What’s the difference between President Obama’s jobs plan and Governor Romney’s? Nearly 2 million jobs next year, according to a new study by independent economists.
The Economic Policy Institute (EPI) took a look at each candidate’s plan and found that President Obama’s jobs plan would create 1.1 million jobs in 2013 and about 1.4 million total over the next two years combined. That’s for a simple reason: His plan includes measures that provide some of the best “bang for the buck” policies that get people back to work—from keeping teachers on the job to putting construction workers back to work through new infrastructure investments.
Governor Romney’s plan? His deep spending cuts would actually slow the economy over the next two years and cost jobs. If Romney pays for his tax plan—as he has promised to do—his plan would cost 608,000 jobs in 2013 and another 1.3 million in 2014. Of course, independent economists have found that paying for his tax plan would also require raising taxes for middle-class families—meaning Romney’s plan would result in both fewer jobs and higher taxes. But even if Romney didn’t pay for his tax cuts, EPI finds that his plan would cost jobs over the next two years while adding substantially to the deficit.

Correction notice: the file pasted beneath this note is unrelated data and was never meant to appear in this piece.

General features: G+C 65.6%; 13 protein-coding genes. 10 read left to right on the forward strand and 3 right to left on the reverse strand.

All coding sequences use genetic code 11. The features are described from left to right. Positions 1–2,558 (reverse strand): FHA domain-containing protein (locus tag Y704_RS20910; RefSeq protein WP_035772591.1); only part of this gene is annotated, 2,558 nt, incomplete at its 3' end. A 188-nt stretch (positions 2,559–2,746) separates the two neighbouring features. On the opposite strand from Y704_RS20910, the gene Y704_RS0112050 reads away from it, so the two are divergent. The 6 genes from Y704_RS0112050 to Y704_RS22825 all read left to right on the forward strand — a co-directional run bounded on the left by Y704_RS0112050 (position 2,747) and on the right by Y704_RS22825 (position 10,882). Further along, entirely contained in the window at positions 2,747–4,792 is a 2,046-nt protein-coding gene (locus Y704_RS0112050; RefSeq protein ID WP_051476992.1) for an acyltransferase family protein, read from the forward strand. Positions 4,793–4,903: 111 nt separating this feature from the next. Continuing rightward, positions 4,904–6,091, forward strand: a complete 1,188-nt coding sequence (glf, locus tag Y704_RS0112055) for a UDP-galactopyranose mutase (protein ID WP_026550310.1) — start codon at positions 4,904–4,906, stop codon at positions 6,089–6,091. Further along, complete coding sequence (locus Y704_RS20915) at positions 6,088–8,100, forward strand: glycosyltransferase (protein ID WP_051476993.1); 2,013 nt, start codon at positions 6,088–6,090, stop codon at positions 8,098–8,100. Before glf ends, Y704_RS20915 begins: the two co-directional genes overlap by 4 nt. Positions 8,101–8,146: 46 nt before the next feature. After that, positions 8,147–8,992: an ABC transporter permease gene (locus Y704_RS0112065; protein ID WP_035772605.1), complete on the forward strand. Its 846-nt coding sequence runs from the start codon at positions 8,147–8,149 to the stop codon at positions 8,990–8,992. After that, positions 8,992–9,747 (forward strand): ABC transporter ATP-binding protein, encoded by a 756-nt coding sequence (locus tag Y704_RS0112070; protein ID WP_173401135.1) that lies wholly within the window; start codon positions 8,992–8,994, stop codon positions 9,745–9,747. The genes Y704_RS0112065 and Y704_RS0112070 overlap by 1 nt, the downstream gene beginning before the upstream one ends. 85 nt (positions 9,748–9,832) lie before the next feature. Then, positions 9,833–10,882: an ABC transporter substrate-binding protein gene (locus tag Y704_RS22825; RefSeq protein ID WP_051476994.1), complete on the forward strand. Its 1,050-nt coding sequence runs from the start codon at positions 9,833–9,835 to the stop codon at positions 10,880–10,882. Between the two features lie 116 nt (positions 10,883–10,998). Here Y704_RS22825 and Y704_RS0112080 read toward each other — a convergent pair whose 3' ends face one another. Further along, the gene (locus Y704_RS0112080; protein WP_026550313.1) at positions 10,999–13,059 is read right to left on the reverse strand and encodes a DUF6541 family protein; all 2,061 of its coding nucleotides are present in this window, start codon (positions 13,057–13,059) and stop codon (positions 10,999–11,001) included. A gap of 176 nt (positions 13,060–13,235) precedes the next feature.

Governor Romney’s plan costs jobs because it prioritizes policies—like tax cuts for the wealthy—that do little to strengthen the economy now over those that could help people get back to work. And that doesn’t even take into account the fact that these proposals would weaken our economy over the long-term—including by cutting investments in education, research, and clean energy.
The Bottom Line
As independent economists have pointed out, Governor Romney’s promise to create 12 million jobs only reflects what independent economists project will already occur over the next four years under current policies. But EPI’s analysis suggests Romney may still be too generous in describing his plan, since it will actually cost almost 2 million jobs over the next two years alone.